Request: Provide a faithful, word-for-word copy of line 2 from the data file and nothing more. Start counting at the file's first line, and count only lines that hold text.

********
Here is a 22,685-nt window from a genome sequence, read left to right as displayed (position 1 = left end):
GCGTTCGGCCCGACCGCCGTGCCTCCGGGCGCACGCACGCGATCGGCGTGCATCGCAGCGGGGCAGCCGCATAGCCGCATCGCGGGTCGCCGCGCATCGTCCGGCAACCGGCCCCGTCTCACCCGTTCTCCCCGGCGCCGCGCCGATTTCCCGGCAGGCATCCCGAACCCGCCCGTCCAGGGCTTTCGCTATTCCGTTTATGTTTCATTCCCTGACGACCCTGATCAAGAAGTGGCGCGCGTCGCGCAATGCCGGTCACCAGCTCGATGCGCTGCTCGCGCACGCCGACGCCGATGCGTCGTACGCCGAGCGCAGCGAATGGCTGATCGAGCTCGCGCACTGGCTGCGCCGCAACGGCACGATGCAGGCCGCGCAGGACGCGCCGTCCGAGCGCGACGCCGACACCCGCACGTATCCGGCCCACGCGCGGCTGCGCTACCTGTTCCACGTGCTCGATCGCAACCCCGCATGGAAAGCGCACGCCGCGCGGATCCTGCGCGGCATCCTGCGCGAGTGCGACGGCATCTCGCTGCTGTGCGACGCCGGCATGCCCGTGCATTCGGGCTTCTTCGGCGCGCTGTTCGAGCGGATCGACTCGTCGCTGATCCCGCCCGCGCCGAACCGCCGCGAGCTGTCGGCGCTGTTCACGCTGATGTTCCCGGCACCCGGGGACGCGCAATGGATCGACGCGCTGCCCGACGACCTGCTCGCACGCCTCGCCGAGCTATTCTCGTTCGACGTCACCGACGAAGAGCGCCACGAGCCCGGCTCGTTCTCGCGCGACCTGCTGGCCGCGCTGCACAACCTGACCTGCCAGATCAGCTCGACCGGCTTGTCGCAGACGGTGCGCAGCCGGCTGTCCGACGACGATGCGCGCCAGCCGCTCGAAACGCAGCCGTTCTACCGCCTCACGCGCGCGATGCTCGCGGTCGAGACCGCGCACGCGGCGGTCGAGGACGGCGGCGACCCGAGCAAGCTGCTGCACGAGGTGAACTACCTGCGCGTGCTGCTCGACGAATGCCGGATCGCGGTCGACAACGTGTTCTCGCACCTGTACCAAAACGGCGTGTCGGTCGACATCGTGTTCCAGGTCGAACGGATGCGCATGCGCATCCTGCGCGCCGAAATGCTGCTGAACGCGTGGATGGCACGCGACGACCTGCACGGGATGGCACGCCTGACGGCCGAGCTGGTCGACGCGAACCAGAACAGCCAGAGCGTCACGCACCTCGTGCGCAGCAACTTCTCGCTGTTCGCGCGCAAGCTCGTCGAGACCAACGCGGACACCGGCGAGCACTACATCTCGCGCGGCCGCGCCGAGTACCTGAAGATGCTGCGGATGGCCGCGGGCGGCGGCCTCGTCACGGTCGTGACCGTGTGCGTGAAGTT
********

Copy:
GCGTTCGGCCCGACCGCCGTGCCTCCGGGCGCACGCACGCGATCGGCGTGCATCGCAGCGGGGCAGCCGCATAGCCGCATCGCGGGTCGCCGCGCATCGTCCGGCAACCGGCCCCGTCTCACCCGTTCTCCCCGGCGCCGCGCCGATTTCCCGGCAGGCATCCCGAACCCGCCCGTCCAGGGCTTTCGCTATTCCGTTTATGTTTCATTCCCTGACGACCCTGATCAAGAAGTGGCGCGCGTCGCGCAATGCCGGTCACCAGCTCGATGCGCTGCTCGCGCACGCCGACGCCGATGCGTCGTACGCCGAGCGCAGCGAATGGCTGATCGAGCTCGCGCACTGGCTGCGCCGCAACGGCACGATGCAGGCCGCGCAGGACGCGCCGTCCGAGCGCGACGCCGACACCCGCACGTATCCGGCCCACGCGCGGCTGCGCTACCTGTTCCACGTGCTCGATCGCAACCCCGCATGGAAAGCGCACGCCGCGCGGATCCTGCGCGGCATCCTGCGCGAGTGCGACGGCATCTCGCTGCTGTGCGACGCCGGCATGCCCGTGCATTCGGGCTTCTTCGGCGCGCTGTTCGAGCGGATCGACTCGTCGCTGATCCCGCCCGCGCCGAACCGCCGCGAGCTGTCGGCGCTGTTCACGCTGATGTTCCCGGCACCCGGGGACGCGCAATGGATCGACGCGCTGCCCGACGACCTGCTCGCACGCCTCGCCGAGCTATTCTCGTTCGACGTCACCGACGAAGAGCGCCACGAGCCCGGCTCGTTCTCGCGCGACCTGCTGGCCGCGCTGCACAACCTGACCTGCCAGATCAGCTCGACCGGCTTGTCGCAGACGGTGCGCAGCCGGCTGTCCGACGACGATGCGCGCCAGCCGCTCGAAACGCAGCCGTTCTACCGCCTCACGCGCGCGATGCTCGCGGTCGAGACCGCGCACGCGGCGGTCGAGGACGGCGGCGACCCGAGCAAGCTGCTGCACGAGGTGAACTACCTGCGCGTGCTGCTCGACGAATGCCGGATCGCGGTCGACAACGTGTTCTCGCACCTGTACCAAAACGGCGTGTCGGTCGACATCGTGTTCCAGGTCGAACGGATGCGCATGCGCATCCTGCGCGCCGAAATGCTGCTGAACGCGTGGATGGCACGCGACGACCTGCACGGGATGGCACGCCTGACGGCCGAGCTGGTCGACGCGAACCAGAACAGCCAGAGCGTCACGCACCTCGTGCGCAGCAACTTCTCGCTGTTCGCGCGCAAGCTCGTCGAGACCAACGCGGACACCGGCGAGCACTACATCTCGCGCGGCCGCGCCGAGTACCTGAAGATGCTGCGGATGGCCGCGGGCGGCGGCCTCGTCACGGTCGTGACCGTGTGCGTGAAGTT